This study also has several potential limitations. First, we had small numbers of falls on individual days with respect to the drug change. While this may result in some variability of fall rates between days, overall trends were observed. Second, we were unable to consider the sizes of all new prescriptions and increased doses separately, and we did not consider concomitant medication changes given the limited number of falls in our study. For example, in our one-year study, 376 antidepressant changes occurred with only 36 falls within 7 days of the drug changes. Only a small fraction of antidepressant changes were associated with a concomitant benzodiazepine or antipsychotic drug change. Hanlon et al. found that risk of falling increases with the number and dosage of psychotropic medications , and it is possible that acute fall rates were underestimated in our study among residents who received a higher dose or multiple psychotropic medications. We recommend that future studies with a longer period of follow-up consider the effects of dose and concomitant drug changes on the risk of falls.
Third, information was not available on decreases or discontinuations in dosage so that we were not able to examine the effect of psychotropic drug reductions on the acute risk of falls. Withdrawal syndromes are possible with discontinuation of psychotropic medications, and could potentially result in an acute increased risk of falls. It is unlikely that decreases are a common cause of falls as previous studies suggest withdrawal of psychotropic medications reduces the risk of falls [24, 25]. Nonetheless, long term benefits of withdrawing psychotropic agents are not mutually exclusive with the possibility of an acute risk of falling in the days after a decrease or discontinuation. Fourth, we did not have resident specific information on days spent outside the facility. We expect this number would be low, and accounting for days outside the facility would likely increase the rates of falls only slightly.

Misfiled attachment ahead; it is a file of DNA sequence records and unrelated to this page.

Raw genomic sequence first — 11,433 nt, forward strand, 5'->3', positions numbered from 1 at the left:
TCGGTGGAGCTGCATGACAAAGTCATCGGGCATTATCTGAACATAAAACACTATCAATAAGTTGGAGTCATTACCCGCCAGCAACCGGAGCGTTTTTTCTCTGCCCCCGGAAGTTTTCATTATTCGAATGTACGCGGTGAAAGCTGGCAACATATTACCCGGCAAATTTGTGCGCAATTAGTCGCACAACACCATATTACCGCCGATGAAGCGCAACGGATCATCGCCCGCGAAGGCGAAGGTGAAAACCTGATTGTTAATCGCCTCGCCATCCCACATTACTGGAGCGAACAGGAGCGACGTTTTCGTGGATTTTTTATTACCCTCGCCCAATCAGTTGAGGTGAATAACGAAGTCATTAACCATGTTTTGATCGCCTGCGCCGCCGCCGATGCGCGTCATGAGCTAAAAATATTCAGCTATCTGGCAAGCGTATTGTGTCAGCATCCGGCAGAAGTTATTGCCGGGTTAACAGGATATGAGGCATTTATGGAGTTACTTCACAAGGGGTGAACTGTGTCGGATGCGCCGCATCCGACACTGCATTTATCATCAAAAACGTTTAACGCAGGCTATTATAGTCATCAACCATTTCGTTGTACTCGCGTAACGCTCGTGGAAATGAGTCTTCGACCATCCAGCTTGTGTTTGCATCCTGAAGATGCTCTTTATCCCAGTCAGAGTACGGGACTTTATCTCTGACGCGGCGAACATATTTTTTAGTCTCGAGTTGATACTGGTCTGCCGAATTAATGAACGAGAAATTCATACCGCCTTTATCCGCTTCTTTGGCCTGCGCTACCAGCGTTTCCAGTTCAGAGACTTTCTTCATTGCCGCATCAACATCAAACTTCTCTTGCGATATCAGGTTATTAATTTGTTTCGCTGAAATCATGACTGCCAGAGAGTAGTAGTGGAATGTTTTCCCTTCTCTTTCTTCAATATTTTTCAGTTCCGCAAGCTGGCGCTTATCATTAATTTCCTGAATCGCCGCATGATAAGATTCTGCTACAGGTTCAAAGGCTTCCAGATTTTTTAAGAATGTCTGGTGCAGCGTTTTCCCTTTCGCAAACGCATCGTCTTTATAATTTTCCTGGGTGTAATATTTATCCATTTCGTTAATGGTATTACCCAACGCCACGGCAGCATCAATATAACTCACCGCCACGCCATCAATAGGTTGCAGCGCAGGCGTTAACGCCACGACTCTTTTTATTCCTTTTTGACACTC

Finally, our study was conducted in two facilities operated by a single organization. In comparison with other facilities in the U.S., the proportion of residents prescribed an antidepressant or benzodiazepine was greater than the national average, while the proportion of residents prescribed an antipsychotic was similar to the national average [26, 27]. In other countries, the prevalence of psychotropic drug use may be lower. The absolute effect of psychotropic drug changes on falls may be more or less significant depending on the frequency of use.
We found the risk of falls in the 7 days following a psychotropic drug change is similar for antidepressants, antipsychotics, or benzodiazepines. Changes in psychotropic drugs are associated with an elevated risk of falls 4 days before the drug change, likely due to underlying psychiatric symptoms. Nursing home residents are also at an increased risk of falling in the days immediately following a psychotropic drug change, likely due to the effects of the drug itself and the medical illness. Increased staff awareness might help to reduce falls during this time. We suggest that nursing home residents should be monitored closely in the days following a psychotropic drug change in an effort to reduce falls.
SDB’s time and effort was funded through a grant from the NIA (K23 AG033204) and the Men’s Associates of Hebrew SeniorLife. MAE’s time and effort was funded through a grant from the NIA (T35AG038027). The manuscript preparation was funded through a grant from the NIA (K23 AG033204). The funding bodies did not have any role in the interpretation of the data, the writing of this manuscript, or the decision to submit the manuscript for publication.